'Our software is terrible!" "Our systems are out of date!" "We need something that's more user-friendly." I hear this pretty frequently. And mostly it's not true. It's an excuse.
The truth is that most business software that's on the market today, particularly if it's from a long-time and reputable vendor, is good and likely able to do the job that it was intended for. Usually when there's a problem, it's not a software problem. It's a people problem. Companies aren't getting the most out of the software that they have. In fact, in many cases I see, companies are using less than 30 percent of an application's capabilities. It's like they've purchased a nice new car and are driving it around in low gear. And then complaining about it.
Consider that you may not be using your business software very well. Bring in some experts, like your software partner or vendor, and have them show you all the things you're not doing with your application that you could be doing. In particular, take a very hard look at your application's workflows, alerts and triggers. What are those? If you're asking, then that's your first problem.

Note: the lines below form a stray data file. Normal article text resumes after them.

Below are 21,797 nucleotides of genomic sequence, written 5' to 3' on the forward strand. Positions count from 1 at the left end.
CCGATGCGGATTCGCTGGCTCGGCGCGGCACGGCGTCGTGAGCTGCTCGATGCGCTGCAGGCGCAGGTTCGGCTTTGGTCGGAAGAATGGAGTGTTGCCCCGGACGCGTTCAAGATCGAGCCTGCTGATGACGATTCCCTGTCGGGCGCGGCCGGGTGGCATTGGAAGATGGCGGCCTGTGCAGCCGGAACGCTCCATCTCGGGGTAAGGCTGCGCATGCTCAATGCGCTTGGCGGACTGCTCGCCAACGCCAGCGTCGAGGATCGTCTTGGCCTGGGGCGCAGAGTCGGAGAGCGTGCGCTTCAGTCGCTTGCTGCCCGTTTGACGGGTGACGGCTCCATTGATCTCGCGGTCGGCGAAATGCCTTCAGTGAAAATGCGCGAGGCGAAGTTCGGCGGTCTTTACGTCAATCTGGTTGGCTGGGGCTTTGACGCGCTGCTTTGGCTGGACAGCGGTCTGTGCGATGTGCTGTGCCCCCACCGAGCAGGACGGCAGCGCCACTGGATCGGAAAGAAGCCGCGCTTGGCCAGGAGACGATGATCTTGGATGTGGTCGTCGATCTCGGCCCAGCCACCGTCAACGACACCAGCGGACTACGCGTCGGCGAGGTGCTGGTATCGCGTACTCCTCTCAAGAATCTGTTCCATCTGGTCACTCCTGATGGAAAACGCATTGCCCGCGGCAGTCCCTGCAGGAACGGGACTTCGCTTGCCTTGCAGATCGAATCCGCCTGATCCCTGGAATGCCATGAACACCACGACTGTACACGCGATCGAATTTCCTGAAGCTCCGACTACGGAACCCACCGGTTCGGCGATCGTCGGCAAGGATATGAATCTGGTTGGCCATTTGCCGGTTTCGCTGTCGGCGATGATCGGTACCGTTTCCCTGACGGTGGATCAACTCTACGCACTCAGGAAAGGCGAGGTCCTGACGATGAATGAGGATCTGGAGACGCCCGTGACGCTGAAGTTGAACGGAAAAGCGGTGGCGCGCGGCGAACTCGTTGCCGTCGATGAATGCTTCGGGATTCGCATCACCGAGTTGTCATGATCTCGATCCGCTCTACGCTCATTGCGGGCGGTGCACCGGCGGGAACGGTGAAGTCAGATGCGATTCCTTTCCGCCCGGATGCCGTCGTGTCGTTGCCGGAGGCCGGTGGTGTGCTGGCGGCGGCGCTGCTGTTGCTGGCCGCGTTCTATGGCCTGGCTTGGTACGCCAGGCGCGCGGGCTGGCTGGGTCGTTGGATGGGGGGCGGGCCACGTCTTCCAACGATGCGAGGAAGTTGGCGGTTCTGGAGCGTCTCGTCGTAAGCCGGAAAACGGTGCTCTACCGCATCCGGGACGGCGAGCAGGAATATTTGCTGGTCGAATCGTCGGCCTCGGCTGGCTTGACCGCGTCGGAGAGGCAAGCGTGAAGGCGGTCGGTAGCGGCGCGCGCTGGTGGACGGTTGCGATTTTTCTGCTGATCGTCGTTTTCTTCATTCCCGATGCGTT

A workflow is designed to make tasks faster and more automated. The more advanced ones actually search your database for problems and then take pre-assigned steps to resolve those problems. If you bought your software sometime in the past 10 years, then your application has them. If you don't know where to find them, just ask your vendor. Look under the "Tools" menu or pay a visit to your software's technical support community. If your application has no workflow functionality out of the box, then see if anything's been developed by a third party.
An alert is a function that usually sends you (or someone else you assign) an e-mail or text when something happens in your database and you need to know about it before it becomes a bigger problem. If you can't find any alerting functionality in your software, then try a product called KnowledgeSync from Vineyard Software. This application will connect to your database and provide you with an interface for creating your own alerts.
Finally, there are triggers. A trigger is really the same as an alert or even a workflow, except triggers are generated directly from your back-end database. This means that if your applications don't have alert or workflow capability, but they are storing information in a database that has trigger functionality (for example, Microsoft SQL Server), then you can do the same things. But you'll probably need a little outside help because there is some programming involved. There are plenty of SQL experts that you can find on places like LinkedIn, Elance, Guru and oDesk who you can contract to create triggers. Once created, a trigger can fire off an e-mail or launch a mini-application that will manipulate data in your system based on a change or update of the database's information.
Now that you know what workflows, alerts and triggers are, how can you or your clients use them to help increase profits? I've got a few easy ones you can set up that have benefited my clients. Try these: